Avid viewers of Cartoon Network's late-night Adult Swim programming probably know all about Metalocalypse. The show first aired in 2006 as a showcase for the absurdist antics of the band Dethklok, a death-metal band of mythic proportions whose revenues make it the seventh-largest economy on Earth. The music resides somewhere between melodic, Viking-inspired metal and, well, cartoonish death metal that draws inspiration from Cannibal Corpse and At the Gates. In 2007, series co-creator Brendon Small took the concept and made it a real, touring band. That group's latest record, Dethalbum III, has song titles like "I Ejaculate Fire" and "Impeach God," so tongue is firmly in cheek. But the fact that Small brought in renowned drummer Gene Hoglan, of Testament, Dark Angel and Death fame, means the band isn't just funny -- it's legit.
More than three decades ago, rock and roll stood on the cusp of two possible futures: Would it follow the path set out by punk, with its abrasive roar and cut-to-the-bone simplicity, or would it follow the path of Springsteen and his ilk, embracing nuanced singer-songwriter rock that appealed to heartland sensibilities? Turns out the answer is "yes," because music is not a zero-sum game, and when you hand a kid a bunch of records, he just likes what he likes, music-critic arguments and thought experiments be damned. Just ask Titus Andronicus, whose three albums -- this year's Local Business is the latest -- show off Springsteen-esque tunes powered by the raw vitality of punk and spiced up by whatever else is handy. It's a distinctly American sound that recalls the glory days of rock without ever seeming to look backward in its mad dash toward the future.
The guys in Death Grips are not interested in following in anyone else's footsteps, hip-hop or otherwise. Adopting what drummer/percussionist Zach Hill refers to as "future primitivism," the outfit uses whatever is readily at hand, including camcorders and cell phones, to capture sounds, and mulches a lot of raw audio into its palette, regardless of fidelity. Fittingly, last year's Exmilitary sounds like an industrial dub-noise collage made from rough, recycled parts. While completing The Money Store this past April, Death Grips was signed to Epic. But not wanting choosing not to wait for a vague 2013 release date for the follow-up, No Love Deep Web, Death Grips released the album for free on the Internet, resulting in their being dropped from Epic. That souldn't be much of a setback for Death Grips, which has already established itself as one of the most vital acts going.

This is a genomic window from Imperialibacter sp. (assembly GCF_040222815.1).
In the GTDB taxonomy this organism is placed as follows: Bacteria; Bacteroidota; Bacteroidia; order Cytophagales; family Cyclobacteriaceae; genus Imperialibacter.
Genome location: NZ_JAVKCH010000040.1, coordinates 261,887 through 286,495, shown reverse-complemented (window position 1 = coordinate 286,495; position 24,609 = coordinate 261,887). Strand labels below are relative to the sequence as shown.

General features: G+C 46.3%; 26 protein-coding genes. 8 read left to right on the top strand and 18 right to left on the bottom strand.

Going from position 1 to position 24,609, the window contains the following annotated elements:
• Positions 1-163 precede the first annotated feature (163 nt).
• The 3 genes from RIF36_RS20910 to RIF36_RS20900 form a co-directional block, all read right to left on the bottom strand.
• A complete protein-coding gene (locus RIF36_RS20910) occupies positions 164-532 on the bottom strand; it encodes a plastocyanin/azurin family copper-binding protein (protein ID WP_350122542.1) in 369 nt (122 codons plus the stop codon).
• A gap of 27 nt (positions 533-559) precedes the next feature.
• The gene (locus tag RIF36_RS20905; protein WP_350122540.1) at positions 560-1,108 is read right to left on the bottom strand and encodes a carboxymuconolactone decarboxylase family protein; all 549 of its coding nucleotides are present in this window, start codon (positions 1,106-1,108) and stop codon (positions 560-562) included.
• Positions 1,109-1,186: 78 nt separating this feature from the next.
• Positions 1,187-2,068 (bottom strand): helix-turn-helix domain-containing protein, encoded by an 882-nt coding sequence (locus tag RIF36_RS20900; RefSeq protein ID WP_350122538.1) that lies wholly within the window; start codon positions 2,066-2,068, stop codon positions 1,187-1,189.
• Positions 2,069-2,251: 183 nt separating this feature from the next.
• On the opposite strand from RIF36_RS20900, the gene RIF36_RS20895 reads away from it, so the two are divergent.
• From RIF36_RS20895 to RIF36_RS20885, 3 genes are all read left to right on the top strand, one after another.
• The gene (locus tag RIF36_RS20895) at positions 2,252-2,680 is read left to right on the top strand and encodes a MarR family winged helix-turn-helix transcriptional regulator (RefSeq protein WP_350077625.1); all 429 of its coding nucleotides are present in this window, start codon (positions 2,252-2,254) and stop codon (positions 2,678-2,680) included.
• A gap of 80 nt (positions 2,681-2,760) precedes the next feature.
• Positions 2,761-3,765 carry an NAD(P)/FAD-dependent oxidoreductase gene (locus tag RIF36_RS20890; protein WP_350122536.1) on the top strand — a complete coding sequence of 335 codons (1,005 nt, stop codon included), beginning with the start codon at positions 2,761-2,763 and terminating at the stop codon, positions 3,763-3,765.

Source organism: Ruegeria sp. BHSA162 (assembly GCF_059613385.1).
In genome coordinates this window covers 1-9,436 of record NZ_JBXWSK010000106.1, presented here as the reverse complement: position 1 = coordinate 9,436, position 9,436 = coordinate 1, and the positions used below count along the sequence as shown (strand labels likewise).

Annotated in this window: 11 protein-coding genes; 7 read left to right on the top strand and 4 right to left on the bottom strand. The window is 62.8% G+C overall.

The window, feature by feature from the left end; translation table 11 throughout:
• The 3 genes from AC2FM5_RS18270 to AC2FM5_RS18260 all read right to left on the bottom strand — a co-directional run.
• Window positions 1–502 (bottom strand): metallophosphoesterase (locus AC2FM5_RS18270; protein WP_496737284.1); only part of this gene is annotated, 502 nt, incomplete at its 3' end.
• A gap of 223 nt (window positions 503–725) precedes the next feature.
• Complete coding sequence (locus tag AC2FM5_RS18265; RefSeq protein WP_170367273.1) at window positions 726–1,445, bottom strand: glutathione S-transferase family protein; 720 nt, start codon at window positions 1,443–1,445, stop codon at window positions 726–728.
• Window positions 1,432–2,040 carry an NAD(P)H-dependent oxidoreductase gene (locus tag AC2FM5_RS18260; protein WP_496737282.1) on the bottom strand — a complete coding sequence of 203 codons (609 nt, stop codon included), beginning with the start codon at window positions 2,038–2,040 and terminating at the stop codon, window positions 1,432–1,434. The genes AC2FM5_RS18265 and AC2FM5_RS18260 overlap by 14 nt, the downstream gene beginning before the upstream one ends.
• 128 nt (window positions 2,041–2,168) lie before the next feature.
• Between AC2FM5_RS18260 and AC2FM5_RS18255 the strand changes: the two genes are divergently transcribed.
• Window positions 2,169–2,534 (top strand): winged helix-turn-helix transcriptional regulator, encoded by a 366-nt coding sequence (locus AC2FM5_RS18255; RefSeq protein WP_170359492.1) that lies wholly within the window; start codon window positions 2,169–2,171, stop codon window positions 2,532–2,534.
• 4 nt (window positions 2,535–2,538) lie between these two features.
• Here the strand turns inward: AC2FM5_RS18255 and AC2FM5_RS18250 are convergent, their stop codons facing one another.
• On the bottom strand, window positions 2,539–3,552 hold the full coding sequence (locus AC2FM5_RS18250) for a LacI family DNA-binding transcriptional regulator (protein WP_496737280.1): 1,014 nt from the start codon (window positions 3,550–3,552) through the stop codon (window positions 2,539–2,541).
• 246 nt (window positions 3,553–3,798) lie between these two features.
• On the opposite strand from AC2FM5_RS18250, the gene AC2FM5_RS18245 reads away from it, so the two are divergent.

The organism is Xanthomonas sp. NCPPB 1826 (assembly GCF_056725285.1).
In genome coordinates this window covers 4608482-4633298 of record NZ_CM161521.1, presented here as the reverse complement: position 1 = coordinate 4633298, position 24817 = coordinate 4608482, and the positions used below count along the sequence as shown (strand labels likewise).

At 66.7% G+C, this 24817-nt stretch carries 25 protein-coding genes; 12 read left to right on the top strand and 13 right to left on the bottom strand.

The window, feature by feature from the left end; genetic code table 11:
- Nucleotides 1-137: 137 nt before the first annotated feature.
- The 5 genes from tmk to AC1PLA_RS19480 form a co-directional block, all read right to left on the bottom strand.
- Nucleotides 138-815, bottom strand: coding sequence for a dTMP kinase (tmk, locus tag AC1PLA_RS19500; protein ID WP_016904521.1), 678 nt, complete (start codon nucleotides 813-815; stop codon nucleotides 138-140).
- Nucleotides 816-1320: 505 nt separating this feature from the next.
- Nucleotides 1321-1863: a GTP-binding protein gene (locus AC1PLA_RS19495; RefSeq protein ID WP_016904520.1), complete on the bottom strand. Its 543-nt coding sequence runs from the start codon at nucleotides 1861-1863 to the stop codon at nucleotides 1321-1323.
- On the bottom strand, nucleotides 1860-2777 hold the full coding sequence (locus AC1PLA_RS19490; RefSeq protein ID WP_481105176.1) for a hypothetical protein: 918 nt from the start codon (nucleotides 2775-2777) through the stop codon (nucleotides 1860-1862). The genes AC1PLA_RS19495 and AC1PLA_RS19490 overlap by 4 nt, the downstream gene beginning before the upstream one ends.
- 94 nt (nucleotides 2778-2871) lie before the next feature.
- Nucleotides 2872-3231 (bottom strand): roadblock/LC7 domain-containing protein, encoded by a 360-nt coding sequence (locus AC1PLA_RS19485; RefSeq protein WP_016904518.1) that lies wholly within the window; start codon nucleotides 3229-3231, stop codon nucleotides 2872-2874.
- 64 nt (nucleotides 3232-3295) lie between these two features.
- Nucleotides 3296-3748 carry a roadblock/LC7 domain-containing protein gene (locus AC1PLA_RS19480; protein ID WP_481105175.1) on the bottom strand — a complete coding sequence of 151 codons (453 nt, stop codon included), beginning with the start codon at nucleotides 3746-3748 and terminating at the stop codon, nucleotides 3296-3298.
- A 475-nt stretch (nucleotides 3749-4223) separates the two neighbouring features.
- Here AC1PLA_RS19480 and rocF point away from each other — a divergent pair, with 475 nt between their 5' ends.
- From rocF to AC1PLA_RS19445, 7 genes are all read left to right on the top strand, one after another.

EARTH @ MARQUIS THEATER | WEDS, 11/21/12
Founded in 1989 by Dylan Carlson, Earth took its name from the original moniker of Black Sabbath. And that's entirely appropriate, seeing as how Earth is one of the pioneers of droning doom metal. Saint Vitus and Sleep were a direct influence on stoner rock, but Earth was a primary influence on the likes of SunnO))), Kevin Drumm and what Justin Broadrick has done with Jesu. From the mid-'90s until about 2005, Carlson more or less took time off from music to battle the trespasses of his personal demons, but since then, Earth has been releasing some of the most beautifully sprawling records in the genre to date, including its latest, Angels of Darkness, Demons of Light II. It's rare that this band tours, so fans of ambient metal should definitely not miss this one.
Bruce Springsteen is one of a handful of rock musicians to have aged gracefully while also growing as an artist. Instead of burning out and fading away, Springsteen had a remarkable fourteen-year streak of eight great albums, starting with 1973's Greetings From Asbury Park, N.J. What has made him special from the beginning is his keen ability to bring intelligence and native wisdom to a wide range of subjects and incorporating that seamlessly into compelling music -- whether it was the full-blown rock of Born to Run or the haunted introspection of Nebraska. The Boss continues to be the rock-and-roll equivalent of Steinbeck with the soul of a Beat poet, and he still performs one fiery show after another.